Blogging the Joys and Struggles of a Special-Needs Family

Ellen Seidman
Courtesy Ellen Seidman
Ellen Seidman with son Max

After graduating from Brandeis, Ellen Seidman ’89 was living a carefree life. She had landed a job in magazine publishing. She and her husband, David Smokler, went on cruises in Alaska and hiked in Patagonia. Even her first pregnancy, she says, was “textbook-perfect.” But the day after her son Max was born, he suddenly stopped breathing and had a series of seizures.

Doctors told Seidman and Smokler that Max had suffered a stroke, likely due to a lack of oxygen at some point during the C-section. “I knew elderly people sometimes had strokes, and people who smoked were at risk for a stroke,” says Seidman. “But a baby? I was so numb, I couldn’t even cry.”

The stroke left Max with cerebral palsy. At home with her son, Seidman often felt isolated. She didn’t know other parents who had children with disabilities.

In 2008, when Max was 6, Seidman — then a deputy editor at Glamour, hiring bloggers for its website — decided to create her own blog, Love That Max, as a way of connecting with and also inspiring families like hers. She says, “I’d been through the worst time in my life when Max was born, but soon enough I realized how amazing he was. I thought, Wouldn’t it be great to help other parents who are struggling?”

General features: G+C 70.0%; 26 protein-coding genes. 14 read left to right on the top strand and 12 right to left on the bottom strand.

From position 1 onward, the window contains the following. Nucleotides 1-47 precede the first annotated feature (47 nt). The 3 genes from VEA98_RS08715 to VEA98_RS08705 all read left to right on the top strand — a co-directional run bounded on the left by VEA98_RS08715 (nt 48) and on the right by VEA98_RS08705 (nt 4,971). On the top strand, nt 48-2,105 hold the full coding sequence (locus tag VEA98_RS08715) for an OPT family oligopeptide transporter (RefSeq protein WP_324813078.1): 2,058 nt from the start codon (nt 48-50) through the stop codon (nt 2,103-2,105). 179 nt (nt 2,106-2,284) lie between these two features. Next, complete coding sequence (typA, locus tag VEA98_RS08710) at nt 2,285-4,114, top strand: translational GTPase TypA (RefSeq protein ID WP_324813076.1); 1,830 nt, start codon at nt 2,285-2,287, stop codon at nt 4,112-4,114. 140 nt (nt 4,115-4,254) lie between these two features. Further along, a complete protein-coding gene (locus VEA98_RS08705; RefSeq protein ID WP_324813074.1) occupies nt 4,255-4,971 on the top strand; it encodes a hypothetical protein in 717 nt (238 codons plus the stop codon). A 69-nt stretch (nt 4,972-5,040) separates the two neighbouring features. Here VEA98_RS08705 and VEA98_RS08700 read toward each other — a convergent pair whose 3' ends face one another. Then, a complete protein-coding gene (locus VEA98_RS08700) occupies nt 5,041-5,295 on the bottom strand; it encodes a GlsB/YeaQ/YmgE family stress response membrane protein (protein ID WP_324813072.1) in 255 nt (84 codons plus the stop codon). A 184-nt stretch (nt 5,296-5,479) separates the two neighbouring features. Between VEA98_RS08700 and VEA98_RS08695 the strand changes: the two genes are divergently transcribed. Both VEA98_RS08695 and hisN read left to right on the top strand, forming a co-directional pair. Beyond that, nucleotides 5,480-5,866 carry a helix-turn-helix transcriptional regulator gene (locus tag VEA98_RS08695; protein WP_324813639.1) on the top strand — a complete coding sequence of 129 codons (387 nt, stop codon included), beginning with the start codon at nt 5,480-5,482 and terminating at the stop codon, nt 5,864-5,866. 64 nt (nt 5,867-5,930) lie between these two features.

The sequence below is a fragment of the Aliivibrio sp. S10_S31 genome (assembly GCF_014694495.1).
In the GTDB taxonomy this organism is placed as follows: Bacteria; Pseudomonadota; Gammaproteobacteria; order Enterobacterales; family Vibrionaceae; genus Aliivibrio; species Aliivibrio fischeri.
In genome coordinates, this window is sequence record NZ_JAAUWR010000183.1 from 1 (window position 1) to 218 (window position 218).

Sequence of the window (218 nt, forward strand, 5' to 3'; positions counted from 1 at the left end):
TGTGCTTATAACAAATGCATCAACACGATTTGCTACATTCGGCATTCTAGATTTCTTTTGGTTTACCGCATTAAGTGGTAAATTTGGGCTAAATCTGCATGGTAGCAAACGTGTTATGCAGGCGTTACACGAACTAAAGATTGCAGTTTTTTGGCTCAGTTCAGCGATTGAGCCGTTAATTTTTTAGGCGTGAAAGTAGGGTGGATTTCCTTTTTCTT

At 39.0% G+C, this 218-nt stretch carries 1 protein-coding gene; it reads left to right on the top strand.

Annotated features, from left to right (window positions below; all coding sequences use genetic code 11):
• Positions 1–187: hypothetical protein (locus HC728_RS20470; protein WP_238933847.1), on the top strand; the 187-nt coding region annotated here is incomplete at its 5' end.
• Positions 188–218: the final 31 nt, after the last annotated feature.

With humor and irreverence, Seidman shared her challenges (figuring out how to discipline a disabled child), triumphs (Max’s learning how to feed himself) and concerns (wondering what Max’s future would look like). The blog caught on. Soon Seidman, who today is editor-at-large at HGTV Magazine, was being asked to speak at conferences and share her writing on HuffPost.

She got a flood of feedback from families with disabled kids. “People would say, ‘Thank you. I feel less alone now,’” she says. In one blog post, Seidman wrote about connecting with other special-needs parents at her 25th Reunion at Brandeis: “I’d had the warm fuzzies all weekend — being around old friends completely reboots your spirits. But the insta-connection you have with other special-needs parents is its own kind of heartening.”

Since the blog’s launch, Love That Max has been featured on, and, and in The New York Times, Family Circle and Redbook. It was named one of Working Mother’s 25 Best Working Mom Blogs, Parenting magazine’s Top 50 Must-Read Mom Blogs and’s Top 100 Mom Blogs, among other honors.

The blog continues to chronicle the progress made by Max, now 16, who recently learned to open a car door by himself. “The inchstones are milestones,” Seidman says. In addition, the blog has evolved in its advocacy for the disability community. For instance, after Seidman created and posted a video that urged people to stop using the word “retard” — part of the Special Olympics’ Spread the Word to End the Word national campaign — the video was widely shared online, and CNN and other outlets picked up the story.

Seidman, who is also mom to Sabrina, 14, and Ben, 3, uses the blog to discuss in-the-news topics, such as Target’s featuring children with disabilities in its advertising and the social-media explosion that erupted after Dr. Phil dismissed interabled couples on his TV show. In one playful post, which went viral, she worked out how much money special-needs moms would earn if they were paid for all the jobs they do: $828,836 a year, by Seidman’s calculations.

Most of all, Seidman says, she wants to help people see “the ability in disability” and to understand the ways in which Max is more alike than different from everyone else. “He’s stubborn. He’s determined. He’s funny,” she says. “He’s a complex person, the same as anyone on this planet.”

— Heather Salerno